Designing and constructing a building from scratch, Organschi noted, better suited the regenerative approach, which carefully considers every aspect of a building’s construction and purpose with an eye toward reducing its carbon footprint. Typically, it aspires to use non-toxic, renewable resources and materials, and restore the surrounding ecosystem.
“It’s not enough to put solar panels on your building,” he said, standing at the construction site with the building’s frame behind him. “You have to think really systematically about the building’s entire lifespan from the production stage and the extraction of materials through its operation. And finally, at the end of its life, you need to account for what happens to all the materials.”
The building will feature a 30-foot-by-16-foot classroom equipped with projection screens and will be enclosed by large, sliding barn-style doors. When opened, the doorways will frame a view of Long Island Sound and Outer Island — the outermost Thimble Island, which is part of the Stewart B. McKinney National Wildlife Refuge. A smaller section of the building will house a kitchenette, toilet, and two bunks so that visiting researchers can stay in the building overnight.
“This phenomenal new teaching pavilion allows us to reimagine the outdoor learning experiences we can offer the Yale community, from student internships and residencies to course visits and field trips that far exceed simple tours of the island,” said David Heiser, the Peabody’s director of student programs.
Solar arrays will generate the building’s electricity, hot water, and heat. “It’s completely self-sustaining,” Organschi said.
The restroom will feature an incinerating toilet, which burns waste into ash. A rainwater collection system will provide water for washing. (Systems that use filtered rainwater for drinking are not currently up to code in public buildings, Organschi noted.)
“There won’t be any effluent waste,” he said, explaining that water used for washing will be filtered and reintroduced into the environment.
The building’s wood was salvaged and repurposed from various sources. For example, cross-laminated timber floor decks were acquired from the federal Bureau of Alcohol, Tobacco, and Firearms, which had utilized them in tests for using heavy timber in tall buildings. The building’s ceiling and barn doors are made of hemlock culled from the Yale-Myers Forest, a 7,800-acre forest in northeastern Connecticut, due to a woolly adelgid blight.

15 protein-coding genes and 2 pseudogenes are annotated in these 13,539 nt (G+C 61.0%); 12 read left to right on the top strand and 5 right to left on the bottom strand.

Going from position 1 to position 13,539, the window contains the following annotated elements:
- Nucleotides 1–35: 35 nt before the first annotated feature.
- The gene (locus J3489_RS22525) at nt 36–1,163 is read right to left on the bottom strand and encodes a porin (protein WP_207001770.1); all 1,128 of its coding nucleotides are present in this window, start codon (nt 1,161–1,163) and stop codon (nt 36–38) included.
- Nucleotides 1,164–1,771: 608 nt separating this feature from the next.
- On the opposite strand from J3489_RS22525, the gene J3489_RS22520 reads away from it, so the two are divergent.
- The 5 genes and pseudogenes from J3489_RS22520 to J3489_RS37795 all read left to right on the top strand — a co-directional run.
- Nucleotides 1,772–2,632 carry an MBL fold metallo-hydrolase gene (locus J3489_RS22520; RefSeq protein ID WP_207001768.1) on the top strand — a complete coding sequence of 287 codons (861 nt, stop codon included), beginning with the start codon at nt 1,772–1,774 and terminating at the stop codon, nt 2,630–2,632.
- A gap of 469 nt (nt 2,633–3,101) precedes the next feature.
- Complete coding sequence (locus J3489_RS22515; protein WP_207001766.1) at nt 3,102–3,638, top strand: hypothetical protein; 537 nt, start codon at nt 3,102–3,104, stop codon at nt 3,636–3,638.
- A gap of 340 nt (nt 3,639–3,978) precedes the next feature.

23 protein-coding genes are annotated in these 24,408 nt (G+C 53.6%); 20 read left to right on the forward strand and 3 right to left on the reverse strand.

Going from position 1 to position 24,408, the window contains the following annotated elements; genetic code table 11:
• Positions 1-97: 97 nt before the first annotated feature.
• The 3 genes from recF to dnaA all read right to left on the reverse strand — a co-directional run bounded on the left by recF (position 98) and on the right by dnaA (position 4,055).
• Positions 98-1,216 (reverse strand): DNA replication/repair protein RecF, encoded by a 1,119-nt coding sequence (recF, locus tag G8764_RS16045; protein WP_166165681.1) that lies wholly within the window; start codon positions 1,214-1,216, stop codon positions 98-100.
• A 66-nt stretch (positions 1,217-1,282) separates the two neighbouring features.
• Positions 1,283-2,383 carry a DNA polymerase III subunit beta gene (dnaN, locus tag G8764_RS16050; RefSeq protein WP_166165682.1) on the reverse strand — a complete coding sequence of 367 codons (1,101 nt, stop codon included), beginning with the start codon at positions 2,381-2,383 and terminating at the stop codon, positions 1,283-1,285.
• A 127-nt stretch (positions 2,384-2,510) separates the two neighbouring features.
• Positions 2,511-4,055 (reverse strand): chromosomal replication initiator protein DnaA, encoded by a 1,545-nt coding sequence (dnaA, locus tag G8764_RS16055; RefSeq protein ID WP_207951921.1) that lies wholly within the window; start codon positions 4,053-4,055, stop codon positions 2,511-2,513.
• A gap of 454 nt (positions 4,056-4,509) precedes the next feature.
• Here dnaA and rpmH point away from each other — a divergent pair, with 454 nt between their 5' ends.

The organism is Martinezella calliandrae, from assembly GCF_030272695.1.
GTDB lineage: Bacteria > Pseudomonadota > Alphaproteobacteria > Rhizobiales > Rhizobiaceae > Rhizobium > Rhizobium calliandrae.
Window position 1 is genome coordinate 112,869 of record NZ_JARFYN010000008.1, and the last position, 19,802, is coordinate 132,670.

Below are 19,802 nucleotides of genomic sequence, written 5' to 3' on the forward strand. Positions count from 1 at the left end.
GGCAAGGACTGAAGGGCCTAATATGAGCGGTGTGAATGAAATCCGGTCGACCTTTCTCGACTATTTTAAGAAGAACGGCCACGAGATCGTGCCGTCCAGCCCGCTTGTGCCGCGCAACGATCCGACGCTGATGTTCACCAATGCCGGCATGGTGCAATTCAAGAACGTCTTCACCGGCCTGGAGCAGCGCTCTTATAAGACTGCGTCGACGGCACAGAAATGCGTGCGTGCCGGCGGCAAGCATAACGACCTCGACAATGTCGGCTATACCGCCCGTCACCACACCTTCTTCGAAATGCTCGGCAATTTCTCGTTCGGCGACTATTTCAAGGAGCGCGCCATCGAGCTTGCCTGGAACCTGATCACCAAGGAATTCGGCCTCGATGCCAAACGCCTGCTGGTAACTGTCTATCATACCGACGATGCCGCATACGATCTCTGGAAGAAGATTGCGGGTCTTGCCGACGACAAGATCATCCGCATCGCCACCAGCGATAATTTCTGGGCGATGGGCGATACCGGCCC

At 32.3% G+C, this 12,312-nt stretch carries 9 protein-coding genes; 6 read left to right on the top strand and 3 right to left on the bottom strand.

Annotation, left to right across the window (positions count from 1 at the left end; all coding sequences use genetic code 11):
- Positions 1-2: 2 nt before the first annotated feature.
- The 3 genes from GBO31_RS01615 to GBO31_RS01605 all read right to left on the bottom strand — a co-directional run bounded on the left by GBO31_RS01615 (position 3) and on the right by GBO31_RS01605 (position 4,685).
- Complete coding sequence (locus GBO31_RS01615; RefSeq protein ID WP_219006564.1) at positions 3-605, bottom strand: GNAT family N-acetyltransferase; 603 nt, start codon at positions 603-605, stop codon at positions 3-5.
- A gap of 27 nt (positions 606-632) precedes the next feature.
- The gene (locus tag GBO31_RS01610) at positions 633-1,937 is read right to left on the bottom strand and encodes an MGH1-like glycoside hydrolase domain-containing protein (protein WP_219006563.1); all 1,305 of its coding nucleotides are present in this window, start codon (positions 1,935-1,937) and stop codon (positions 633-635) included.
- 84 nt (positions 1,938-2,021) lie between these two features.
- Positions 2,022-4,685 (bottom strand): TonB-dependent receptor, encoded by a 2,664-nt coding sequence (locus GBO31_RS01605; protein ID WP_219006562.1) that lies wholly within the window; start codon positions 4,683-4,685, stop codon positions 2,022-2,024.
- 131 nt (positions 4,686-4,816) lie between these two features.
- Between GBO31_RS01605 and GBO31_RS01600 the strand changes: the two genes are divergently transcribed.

“Rather than let them die on the forest floor, and essentially be re-emitting carbon dioxide and methane, we’re using them and storing their carbon in the building,” Organschi said.
‘Coming to fruition’
The project team chose a site that offered a nice view of the water and the island’s coastline. It is somewhat removed from the central portion of the island where the Clark House stands and where at least a half-dozen other structures once stood. The idea was to let those disturbed areas return to nature and make the teaching and research center a place where people congregate, Organschi explained.
Once construction was underway, the work crew applied brute force to haul the prefabricated components from the barge, over a granite outcropping on the shoreline, and up a slope to the build site. They used a winch and cart mechanism that resembled a medieval siege engine, Organschi said.
The students appreciated the opportunity to get their hands dirty. Firsthand experience of the effort and planning needed to transform a design into a building is valuable, said Katie Lau ’20 M. Arch.
“It’s a really great opportunity to do something fun right after graduation and learn a little bit more about design-build,” said Lau while perched on the structure’s roof installing tapered duckboards. “When you’re working as an architect, you’re proud to design a building and see it come into fruition. But to build it yourself is even better.”